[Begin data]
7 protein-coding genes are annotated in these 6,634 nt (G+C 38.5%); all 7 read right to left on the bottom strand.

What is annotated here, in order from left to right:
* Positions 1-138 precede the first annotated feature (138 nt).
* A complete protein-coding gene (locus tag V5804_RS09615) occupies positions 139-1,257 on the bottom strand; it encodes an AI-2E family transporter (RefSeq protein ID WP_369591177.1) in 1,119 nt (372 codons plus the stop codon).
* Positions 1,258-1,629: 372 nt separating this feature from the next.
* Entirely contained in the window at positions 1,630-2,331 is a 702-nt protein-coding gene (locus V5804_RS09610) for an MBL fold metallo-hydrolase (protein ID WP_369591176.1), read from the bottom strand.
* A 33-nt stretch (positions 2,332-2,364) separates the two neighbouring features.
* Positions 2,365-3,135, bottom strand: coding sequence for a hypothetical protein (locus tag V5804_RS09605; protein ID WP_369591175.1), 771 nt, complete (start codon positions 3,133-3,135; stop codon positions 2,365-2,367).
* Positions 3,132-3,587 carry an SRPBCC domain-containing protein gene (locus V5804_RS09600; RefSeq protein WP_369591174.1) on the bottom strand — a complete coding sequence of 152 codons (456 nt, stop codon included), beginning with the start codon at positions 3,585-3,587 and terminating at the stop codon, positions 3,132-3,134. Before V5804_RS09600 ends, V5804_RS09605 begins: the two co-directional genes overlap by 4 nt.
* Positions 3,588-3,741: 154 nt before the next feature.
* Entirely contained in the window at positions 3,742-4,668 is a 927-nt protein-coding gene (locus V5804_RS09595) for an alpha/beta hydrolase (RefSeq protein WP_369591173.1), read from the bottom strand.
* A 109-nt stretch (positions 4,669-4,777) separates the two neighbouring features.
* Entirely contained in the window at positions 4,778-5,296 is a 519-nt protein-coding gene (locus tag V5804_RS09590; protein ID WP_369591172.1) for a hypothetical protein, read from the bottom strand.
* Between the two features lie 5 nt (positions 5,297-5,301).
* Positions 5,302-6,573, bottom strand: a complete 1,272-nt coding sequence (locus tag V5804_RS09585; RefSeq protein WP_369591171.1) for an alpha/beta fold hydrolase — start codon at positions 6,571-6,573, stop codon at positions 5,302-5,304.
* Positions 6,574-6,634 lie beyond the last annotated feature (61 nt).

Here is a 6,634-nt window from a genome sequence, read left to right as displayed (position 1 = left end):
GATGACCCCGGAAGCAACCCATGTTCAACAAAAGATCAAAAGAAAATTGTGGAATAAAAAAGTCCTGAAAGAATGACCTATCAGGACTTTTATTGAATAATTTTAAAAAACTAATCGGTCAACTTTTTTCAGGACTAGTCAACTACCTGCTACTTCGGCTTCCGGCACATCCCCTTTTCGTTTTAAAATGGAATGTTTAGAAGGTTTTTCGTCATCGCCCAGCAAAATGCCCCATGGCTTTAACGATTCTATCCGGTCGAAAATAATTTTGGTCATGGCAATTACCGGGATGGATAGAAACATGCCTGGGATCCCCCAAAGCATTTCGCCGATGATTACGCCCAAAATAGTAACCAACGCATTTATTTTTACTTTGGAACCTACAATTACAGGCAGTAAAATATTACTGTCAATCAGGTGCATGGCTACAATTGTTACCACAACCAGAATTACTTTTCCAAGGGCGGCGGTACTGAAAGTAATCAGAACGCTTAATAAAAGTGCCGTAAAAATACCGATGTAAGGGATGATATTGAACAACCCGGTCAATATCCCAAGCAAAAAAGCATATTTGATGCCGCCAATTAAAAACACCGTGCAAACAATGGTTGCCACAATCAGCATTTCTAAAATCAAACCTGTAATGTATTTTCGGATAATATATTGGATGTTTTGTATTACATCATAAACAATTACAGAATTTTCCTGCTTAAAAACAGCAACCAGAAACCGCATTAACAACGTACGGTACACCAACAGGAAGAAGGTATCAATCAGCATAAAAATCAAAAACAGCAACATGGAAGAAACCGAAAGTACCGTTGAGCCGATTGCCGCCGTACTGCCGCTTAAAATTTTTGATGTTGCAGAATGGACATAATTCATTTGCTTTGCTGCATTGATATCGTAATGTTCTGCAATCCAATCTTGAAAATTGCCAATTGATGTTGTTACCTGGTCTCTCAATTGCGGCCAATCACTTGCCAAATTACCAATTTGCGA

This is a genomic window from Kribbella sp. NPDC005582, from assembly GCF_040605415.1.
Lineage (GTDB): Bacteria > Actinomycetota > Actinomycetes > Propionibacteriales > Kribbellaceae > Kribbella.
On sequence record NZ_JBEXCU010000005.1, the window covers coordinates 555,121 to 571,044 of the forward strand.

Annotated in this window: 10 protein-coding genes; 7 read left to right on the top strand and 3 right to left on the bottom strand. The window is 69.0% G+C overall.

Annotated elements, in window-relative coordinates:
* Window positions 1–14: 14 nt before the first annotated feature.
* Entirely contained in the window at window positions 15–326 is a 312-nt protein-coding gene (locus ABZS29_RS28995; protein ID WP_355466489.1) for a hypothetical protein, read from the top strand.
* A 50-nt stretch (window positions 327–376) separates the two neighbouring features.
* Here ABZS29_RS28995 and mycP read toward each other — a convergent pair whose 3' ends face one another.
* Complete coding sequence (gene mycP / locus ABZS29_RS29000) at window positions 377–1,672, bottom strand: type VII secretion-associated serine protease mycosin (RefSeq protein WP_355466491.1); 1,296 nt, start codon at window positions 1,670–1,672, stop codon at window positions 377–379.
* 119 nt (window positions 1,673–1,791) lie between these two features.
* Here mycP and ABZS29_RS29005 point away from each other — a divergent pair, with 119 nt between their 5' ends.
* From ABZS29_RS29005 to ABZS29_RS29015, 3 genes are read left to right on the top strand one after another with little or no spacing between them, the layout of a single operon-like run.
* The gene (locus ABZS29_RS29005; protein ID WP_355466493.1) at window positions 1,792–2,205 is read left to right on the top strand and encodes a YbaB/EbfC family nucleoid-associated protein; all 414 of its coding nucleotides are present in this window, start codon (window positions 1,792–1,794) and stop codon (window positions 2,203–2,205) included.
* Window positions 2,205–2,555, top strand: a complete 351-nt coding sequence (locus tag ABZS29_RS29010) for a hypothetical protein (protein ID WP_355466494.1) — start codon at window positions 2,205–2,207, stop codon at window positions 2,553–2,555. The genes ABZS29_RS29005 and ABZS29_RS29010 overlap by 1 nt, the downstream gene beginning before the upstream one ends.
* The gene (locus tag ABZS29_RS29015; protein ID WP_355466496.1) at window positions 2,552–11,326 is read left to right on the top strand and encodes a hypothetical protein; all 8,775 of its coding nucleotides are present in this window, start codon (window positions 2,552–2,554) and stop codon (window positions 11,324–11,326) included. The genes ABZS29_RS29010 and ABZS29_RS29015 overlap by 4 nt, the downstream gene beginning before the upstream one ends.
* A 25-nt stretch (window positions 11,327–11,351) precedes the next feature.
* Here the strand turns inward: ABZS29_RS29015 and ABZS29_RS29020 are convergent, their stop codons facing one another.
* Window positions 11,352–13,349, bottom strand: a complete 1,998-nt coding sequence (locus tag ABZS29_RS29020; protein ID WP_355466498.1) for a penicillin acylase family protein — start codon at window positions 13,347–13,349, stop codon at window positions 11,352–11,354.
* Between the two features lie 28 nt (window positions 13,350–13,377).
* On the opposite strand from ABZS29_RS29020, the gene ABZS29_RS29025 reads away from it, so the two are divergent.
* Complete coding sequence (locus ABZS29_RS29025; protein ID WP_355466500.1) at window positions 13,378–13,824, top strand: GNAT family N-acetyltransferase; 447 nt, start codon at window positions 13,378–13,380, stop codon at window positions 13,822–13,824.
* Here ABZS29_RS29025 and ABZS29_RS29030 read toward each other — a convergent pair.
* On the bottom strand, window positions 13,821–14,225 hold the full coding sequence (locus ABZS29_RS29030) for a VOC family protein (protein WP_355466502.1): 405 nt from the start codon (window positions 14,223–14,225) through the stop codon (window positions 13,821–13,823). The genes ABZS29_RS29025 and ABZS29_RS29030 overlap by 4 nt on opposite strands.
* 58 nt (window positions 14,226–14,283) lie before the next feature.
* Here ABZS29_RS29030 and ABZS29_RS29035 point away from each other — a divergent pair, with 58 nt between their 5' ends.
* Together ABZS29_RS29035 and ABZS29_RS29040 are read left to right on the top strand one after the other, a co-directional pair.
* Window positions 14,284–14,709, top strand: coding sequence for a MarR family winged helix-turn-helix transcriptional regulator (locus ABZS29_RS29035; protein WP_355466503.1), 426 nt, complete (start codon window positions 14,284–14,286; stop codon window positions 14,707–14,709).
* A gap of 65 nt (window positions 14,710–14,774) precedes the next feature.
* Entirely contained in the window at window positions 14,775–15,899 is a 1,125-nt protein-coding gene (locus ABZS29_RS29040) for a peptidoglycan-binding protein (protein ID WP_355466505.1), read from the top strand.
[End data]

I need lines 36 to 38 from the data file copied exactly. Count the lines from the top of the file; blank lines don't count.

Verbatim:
* Here the strand turns inward: ABZS29_RS29015 and ABZS29_RS29020 are convergent, their stop codons facing one another.
* Window positions 11,352–13,349, bottom strand: a complete 1,998-nt coding sequence (locus tag ABZS29_RS29020; protein ID WP_355466498.1) for a penicillin acylase family protein — start codon at window positions 13,347–13,349, stop codon at window positions 11,352–11,354.
* Between the two features lie 28 nt (window positions 13,350–13,377).